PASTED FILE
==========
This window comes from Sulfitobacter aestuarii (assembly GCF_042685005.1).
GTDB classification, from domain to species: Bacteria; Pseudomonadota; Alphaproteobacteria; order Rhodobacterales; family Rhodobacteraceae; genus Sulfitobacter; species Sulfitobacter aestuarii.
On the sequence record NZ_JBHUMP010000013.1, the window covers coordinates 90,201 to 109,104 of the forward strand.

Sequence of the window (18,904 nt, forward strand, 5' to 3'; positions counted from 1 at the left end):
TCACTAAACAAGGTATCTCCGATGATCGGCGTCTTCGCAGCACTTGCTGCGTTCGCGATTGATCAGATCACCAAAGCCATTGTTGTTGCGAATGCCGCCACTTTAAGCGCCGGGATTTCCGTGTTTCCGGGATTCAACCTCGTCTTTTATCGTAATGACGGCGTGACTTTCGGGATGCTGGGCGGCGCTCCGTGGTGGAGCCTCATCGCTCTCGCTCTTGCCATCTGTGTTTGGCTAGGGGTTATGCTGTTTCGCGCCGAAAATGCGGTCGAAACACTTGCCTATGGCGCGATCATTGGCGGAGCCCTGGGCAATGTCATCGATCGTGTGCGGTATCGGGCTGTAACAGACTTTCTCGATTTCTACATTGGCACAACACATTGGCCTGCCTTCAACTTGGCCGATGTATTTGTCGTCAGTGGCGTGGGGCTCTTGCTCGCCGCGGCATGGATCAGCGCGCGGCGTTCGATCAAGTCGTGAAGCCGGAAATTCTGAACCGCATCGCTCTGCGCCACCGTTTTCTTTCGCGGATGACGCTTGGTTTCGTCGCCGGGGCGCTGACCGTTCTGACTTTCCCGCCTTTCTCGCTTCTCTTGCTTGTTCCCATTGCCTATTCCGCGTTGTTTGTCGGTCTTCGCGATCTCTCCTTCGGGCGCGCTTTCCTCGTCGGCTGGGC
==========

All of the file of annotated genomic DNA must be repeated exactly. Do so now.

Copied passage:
This window comes from Sulfitobacter aestuarii (assembly GCF_042685005.1).
GTDB classification, from domain to species: Bacteria; Pseudomonadota; Alphaproteobacteria; order Rhodobacterales; family Rhodobacteraceae; genus Sulfitobacter; species Sulfitobacter aestuarii.
On the sequence record NZ_JBHUMP010000013.1, the window covers coordinates 90,201 to 109,104 of the forward strand.

Sequence of the window (18,904 nt, forward strand, 5' to 3'; positions counted from 1 at the left end):
TCACTAAACAAGGTATCTCCGATGATCGGCGTCTTCGCAGCACTTGCTGCGTTCGCGATTGATCAGATCACCAAAGCCATTGTTGTTGCGAATGCCGCCACTTTAAGCGCCGGGATTTCCGTGTTTCCGGGATTCAACCTCGTCTTTTATCGTAATGACGGCGTGACTTTCGGGATGCTGGGCGGCGCTCCGTGGTGGAGCCTCATCGCTCTCGCTCTTGCCATCTGTGTTTGGCTAGGGGTTATGCTGTTTCGCGCCGAAAATGCGGTCGAAACACTTGCCTATGGCGCGATCATTGGCGGAGCCCTGGGCAATGTCATCGATCGTGTGCGGTATCGGGCTGTAACAGACTTTCTCGATTTCTACATTGGCACAACACATTGGCCTGCCTTCAACTTGGCCGATGTATTTGTCGTCAGTGGCGTGGGGCTCTTGCTCGCCGCGGCATGGATCAGCGCGCGGCGTTCGATCAAGTCGTGAAGCCGGAAATTCTGAACCGCATCGCTCTGCGCCACCGTTTTCTTTCGCGGATGACGCTTGGTTTCGTCGCCGGGGCGCTGACCGTTCTGACTTTCCCGCCTTTCTCGCTTCTCTTGCTTGTTCCCATTGCCTATTCCGCGTTGTTTGTCGGTCTTCGCGATCTCTCCTTCGGGCGCGCTTTCCTCGTCGGCTGGGC